Obviously, a substantial part of “Shocking!” is dedicated to Schiaparelli’s renaissance under Roseberry, offering an opportunity to marvel at how a young American from a conservative religious background could so thoroughly get under the skin of a wildly adventurous Italian aristocrat. The fiercely articulate Roseberry is more than ready to reason away the transmutation, and even to place his faith in context. But when Roseberry insisted he was in search of “creative innocence” with his latest collection, he really meant being “less burdened by everything that’s going on.” His soundtrack was John Williams’s greatest bits: some Jurassic Park, a little Indiana Jones, a hit of Star Wars, childhood favourites which took him “back to a place where you fell in love with fashion first, a very childlike, romantic, innocent place which is what I’m craving.”
Still, there was nothing childlike or innocent about the clothes he showed. Schiaparelli was a woman of the world, and the highly charged eroticism of Roseberry’s work distilled that world into sharp-shouldered silhouettes or sensuous swags of satin, infused with suggestive flourishes like the black velvet chokers, the casually bared breasts, the dresses that dipped way down, front and back, and the corseting on which the collection was built. There is something of the libertine in Roseberry. Again, the paradox of purity and carnality co-existent (Alaïa was unsurprisingly obsessed with Schiap). It makes him more “serious” than the effervescent Christian Lacroix, an obvious precursor, but he is the magic Christian’s equal as a great showman, helped by Stephen Jones’s fabulous trompe l’œil hats.
The confident over-scaling (Eva Herzigova’s white satin shirt, with billowing sleeves fit for a galleon’s sails!), the extravagant details (bunches of silk and leather flowers bursting from bodices) were a dream of couture, but they also placed the creative excess in the here and now, beauty rampant, defiant in the face of so much ugliness. And in the end, there was a vision of a sort of innocence. Roseberry sent out a model in a fishtailed midnight blue velvet skirt, her bare breasts decorously scattered with glitter. On her finger perched a white dove, in its beak an olive branch. It was a perfect, Surrealist closer.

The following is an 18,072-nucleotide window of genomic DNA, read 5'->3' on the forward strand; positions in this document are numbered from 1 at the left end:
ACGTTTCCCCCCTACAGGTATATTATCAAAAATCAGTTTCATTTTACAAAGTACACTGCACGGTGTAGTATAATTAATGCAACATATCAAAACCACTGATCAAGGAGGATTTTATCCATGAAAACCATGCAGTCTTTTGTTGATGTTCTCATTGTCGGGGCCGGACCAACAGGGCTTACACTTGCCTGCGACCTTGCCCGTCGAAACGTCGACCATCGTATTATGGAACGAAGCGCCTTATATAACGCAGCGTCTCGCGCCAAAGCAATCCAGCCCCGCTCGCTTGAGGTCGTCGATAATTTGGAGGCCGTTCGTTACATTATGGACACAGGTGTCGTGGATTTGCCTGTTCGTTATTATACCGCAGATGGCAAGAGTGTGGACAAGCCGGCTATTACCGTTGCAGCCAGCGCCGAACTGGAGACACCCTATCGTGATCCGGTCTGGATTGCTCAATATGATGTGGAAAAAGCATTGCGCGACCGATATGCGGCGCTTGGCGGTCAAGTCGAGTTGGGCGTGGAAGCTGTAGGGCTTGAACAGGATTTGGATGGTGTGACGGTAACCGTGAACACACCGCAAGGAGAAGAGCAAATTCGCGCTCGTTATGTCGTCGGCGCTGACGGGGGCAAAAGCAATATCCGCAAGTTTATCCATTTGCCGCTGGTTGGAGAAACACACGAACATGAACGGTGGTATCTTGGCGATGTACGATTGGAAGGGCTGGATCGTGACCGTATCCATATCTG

Whereas Chanel was all about the opener: Pharrell Williams on a huge screen, banging away at a drum kit. It was a strikingly casual intro for a couture show, but it set a mood. Cowboy boots with almost everything sustained that mood. The bride at the finale was the capper. She was wrapped in a fringed shawl, for a relaxed, rustic village wedding.
In fact, “relaxed” applied to the whole situation. Williams is one of the collaborators Virginie Viard has drawn around her as she claims Chanel for herself. Artist Xavier Veilhan and musician Sebastian Tellier are also helping her experiment. It was Veilhan’s sculptural forms that added the immersive scale we expect from Chanel presentations. Viard herself was so obviously at ease in this environment she’d assembled that she even managed an extended walkout at show’s end. And the 30s-through-a-70s-lens filter that contributed to the collection supplied a winning languor. It has been a hardy perennial in fashion, drawing in Yves Saint Laurent and Ossie Clark among others. Viard adapted Chanel’s long-skirted silhouette from the era, then she gave it a glittering 70s flair. A suit of silver sequins stood out. The floppy hats were vintage Bowie (he called them “bipperty-bopperty”). Way back then, the titans of glam rock also loved their Art Deco. Here, Viard lavished geometrical motifs with Lesage beading.
In their Art Deco pomp, film sets in the Golden Age of Hollywood often featured a white telephone. Apparently, it was the same in Italy. The memory gave Giorgio Armani the opportunity to revisit the celluloid fantasies that sustained him through an adolescence that was plagued by war. “Some people won’t like it,” he mused before his show, “but I do Privé for me. The ready-to-wear is for everyone else.”
He came to dislike his association with greige, which toned the Armani revolution in fashion, but that seems long ago, before the pink and blue spectrums became his sweet spot. A sequinned pantsuit, hems encrusted with starry sparkles, evoked the night sky in Pantelleria, Armani’s island refuge as much North African as it is Italian. That same particularly lustrous midnight shade coloured the closing passage, but earlier in the show a column of midnight blue velvet, bisected by a ripple of pink, was a spectacular riposte to those who carp that Armani cleaves too often to a formula.
Some models carried mesh evening bags printed with the iconic image of Armani the Moody Matinee Idol. Doubtless he dreamed of that in the movie theatres he went to escape from the bombs when he was a kid. The silvery translucent haze that lingers over his Privé collections is like the filtered light of a projector sending its dreamy images to a screen. Armani turns 88 on Monday and you can only wonder what he makes of the world now.